February 20, 2009

Aidric's Stats
Kemer, Turkey

Tatiana took our son to a Miami doctor for a routine checkup, and to see how his height and weight were relative to each other.

We knew Aidric was a tall kid—bigger than any other we've seen his age—but according to Tatiana, the stats on our 13-month-old are pretty wild: He's as tall as an average 20-month-old, and as heavy as an average 18-month-old!

Yeesh! Certainly not travel-sized, is he?!

Comments:

Canada

Maya

March 24th, 2009

man!!! he is going to kick your butt in no time!

The United States

Bo

March 24th, 2009

Don't believe hte charts. They're meaningless. Instead, focus on his motor skills, his ability to pick up things, his curiousity level. They're the real indicators of how he's doing.

The United States

Erik

March 24th, 2009

I concur about ignoring the charts - they're interesting but as he develops, he may be anywhere in between two extremes. Young children are usually all over the charts which is what gives that median type of chart scale.

Peru

Tatiana

March 25th, 2009

Charts cannot be that "meaningless" if they have been developed by the World Health Organization after years of research. Out of all the many ways to measure the different aspects of child development, this one is by far the most objective and clear. If your baby is underweight then it means you, as a parent, are doing something wrong in regards to his or her feedings. It has always been our concern to offer our son balanced meals, we have accomplished that. The chart is a concrete proof that we're doing good in that sense, so we're happy, it does mean something to us. His social-emotional development has been the least of our worries because he's been doing great from the very begining. I am currently taking him to a nursery school and I have been told that he is socially and emotionally as developed as a 2-year old, except for his speech that is a little delayed. We had been expecting this, though. Studies show that this is very common among babies raised bilingually, they need this extra time to "clasify" the language input. What we are very curious to find out is the future role of all the languages he has been exposed to. I imagine he will kick my butt!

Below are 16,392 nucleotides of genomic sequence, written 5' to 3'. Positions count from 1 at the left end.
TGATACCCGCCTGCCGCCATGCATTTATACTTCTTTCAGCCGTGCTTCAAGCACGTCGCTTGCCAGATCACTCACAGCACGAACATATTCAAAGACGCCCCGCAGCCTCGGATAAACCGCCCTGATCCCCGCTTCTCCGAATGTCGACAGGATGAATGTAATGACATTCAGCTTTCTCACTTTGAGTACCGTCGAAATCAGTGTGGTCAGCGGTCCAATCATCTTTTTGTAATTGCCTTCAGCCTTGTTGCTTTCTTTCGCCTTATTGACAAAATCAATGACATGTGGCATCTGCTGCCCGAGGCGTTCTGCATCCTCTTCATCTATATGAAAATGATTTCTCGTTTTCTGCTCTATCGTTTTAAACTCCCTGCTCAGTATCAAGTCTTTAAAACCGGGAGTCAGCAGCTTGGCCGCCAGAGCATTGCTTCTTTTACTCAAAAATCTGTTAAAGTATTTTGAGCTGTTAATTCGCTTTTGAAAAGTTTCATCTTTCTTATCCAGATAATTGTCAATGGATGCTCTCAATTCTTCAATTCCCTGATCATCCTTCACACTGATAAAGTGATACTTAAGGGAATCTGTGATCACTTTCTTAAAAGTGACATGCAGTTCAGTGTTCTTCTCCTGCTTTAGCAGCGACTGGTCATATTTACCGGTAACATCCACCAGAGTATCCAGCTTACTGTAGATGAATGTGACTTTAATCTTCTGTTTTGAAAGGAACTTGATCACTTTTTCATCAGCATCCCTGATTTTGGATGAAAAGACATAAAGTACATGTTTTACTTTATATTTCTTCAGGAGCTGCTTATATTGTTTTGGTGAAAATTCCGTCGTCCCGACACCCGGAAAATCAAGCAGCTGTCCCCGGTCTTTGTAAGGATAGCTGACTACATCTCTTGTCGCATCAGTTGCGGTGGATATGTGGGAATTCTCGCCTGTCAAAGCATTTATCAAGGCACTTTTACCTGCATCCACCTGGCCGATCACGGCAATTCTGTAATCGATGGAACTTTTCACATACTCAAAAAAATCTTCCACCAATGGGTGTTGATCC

Canada

Maya

March 26th, 2009

yeap, dont worry…. he is going to start a little slow in the language part BUT, at the once, once they start, NO ONE WILL STOP THEM.. not sure if this is good or bad news jajajajaja i can also add that children raised bilingually tend to express their feelings in a better way too, be more reflective about comnunications and about their own emotional experience.. probably, because at the end, they end up with 2 ways of communicate the same thing, so if they see something is not going right in one way,. they'll try another one. They dont learn 2 languages, they learn 2 ways of expression, one for mommy, one for daddy, we know that those are languages, they dont…

Note: Comments are open to everyone. To reduce spam and reward regular contributors, only submissions from first-time commenters and/or those containing hyperlinks are moderated, and will appear after approval. Hateful or off-topic remarks are subject to pruning. Your e-mail address will never be publicly disclosed or abused.